There has not been a lot of activity in April.
One of the big banks sent representatives who distributed bags, satchels and stationery to the pupils. Obviously an advertising ploy but it would be interesting to know how many of our families have bank accounts. Even when wages are paid into banks by direct payment people use their receipt to draw the money out immediately, hence the huge queues at the middle and end of the month. I’m sure the recipients of the gifts were not bothered by such matters.
So far we have had classes on two Saturdays to make up for classes lost by the flooding. Two more Saturdays to go and then three days off the mid-year break at the end of July will complete the ‘recuperation’.
The main meeting room of the school – TV room – is looking very fine with new windows and curtains and freshly plastered and painted walls. Lighting and the loudspeaker system have been upgraded. There is a beautiful large wooden crucifix, a gift from our school in Lima. The only blot on everything is the ugly concrete floor but the cost of covering it with something very hard wearing would be prohibitive, as would be the necessary equipment for cleaning and maintenance.
Six or eight dates have been allocated by the government for earthquake drills. In preparation for these, lots of circles have been painted in the open spaces with numbers coinciding with the numbers on the various rooms. The idea of the circle is to bunch the people together and I suppose limit risk. The first drill went off very well with everyone assembled in just over a minute. This is still considered too slow as vast damage and loss of lives have been caused in under a minute. I can’t see how they can shave any more time off, especially as pupils are forbidden to run.
On Maundy Thursday and Good Friday we had our Easter holidays. A group of 4th and 5th years joined two of our schools in Lima for a short Holy Week retreat. It’s always nice to see how quickly friendships are made or renewed after previous encounters.
Easter Sunday was a very pleasant day, though I missed the daffodils. After all my time here I still find it a bit strange working on Easter Monday.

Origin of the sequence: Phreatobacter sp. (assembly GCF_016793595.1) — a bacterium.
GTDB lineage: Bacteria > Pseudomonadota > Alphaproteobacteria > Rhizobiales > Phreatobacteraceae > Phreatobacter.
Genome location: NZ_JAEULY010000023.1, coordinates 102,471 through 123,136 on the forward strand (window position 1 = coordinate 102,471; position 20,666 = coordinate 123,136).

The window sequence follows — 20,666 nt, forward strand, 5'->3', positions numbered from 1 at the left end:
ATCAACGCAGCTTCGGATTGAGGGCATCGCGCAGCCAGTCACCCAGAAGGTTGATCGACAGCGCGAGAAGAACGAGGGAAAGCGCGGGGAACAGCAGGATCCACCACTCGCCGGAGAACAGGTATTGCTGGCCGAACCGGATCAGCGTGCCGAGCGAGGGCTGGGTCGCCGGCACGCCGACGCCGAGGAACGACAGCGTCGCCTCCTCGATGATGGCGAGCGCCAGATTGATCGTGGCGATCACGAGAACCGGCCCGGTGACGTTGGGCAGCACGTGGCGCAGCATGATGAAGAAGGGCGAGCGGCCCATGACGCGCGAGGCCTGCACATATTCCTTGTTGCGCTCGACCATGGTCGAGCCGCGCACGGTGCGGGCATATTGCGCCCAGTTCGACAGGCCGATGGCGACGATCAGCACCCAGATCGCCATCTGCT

The following Saturday, making up for a Friday missed, we celebrated Day of the Earth. The primary classes had produced some very colourful and imaginative murals on the theme. In the last hour of the morning the secondary pupils took part in a pasacalle, a march through the neighbouring streets, highlighting the dangers to health of solar radiation. There were some interesting hats to drive home the point. By this time in the year though the weather was changing quickly and the full sunny days were becoming rarer. To emphasise this point, Low Sunday was a dull, damp, drizzly day and this set the pattern for the start of many of the days that followed. It’s sunny at the moment but still a bit overcast.
As always at the beginning of the school year I get the 5th year pupils to do Project Great Britain, the idea being that they may learn something to complement their study of the language. They are always disappointed that we do not have the hundreds of traditional dances they have here or the range of different dishes from the various Departments. They always show a great interest in London – Big Ben is very popular, as are Shakespeare and the Beatles.
Scotland also attracts them – but not the descriptions of haggis! They are fascinated by the kilt and usually create their own from waste materials. Their ‘tartans’ would not be recognised by any clan. As always they show great creativity and imagination and their ability to make use of whatever is at hand. All their evaluations at the end were positive.
Now the pupils’ minds are turned to two activities this month (May) – Mother’s Day, second Sunday of May and Founder’s Day, 15th May but more of those next time.
Thank you, as always, to those who continue to support us. You do make a difference.
God bless. Brother Mark
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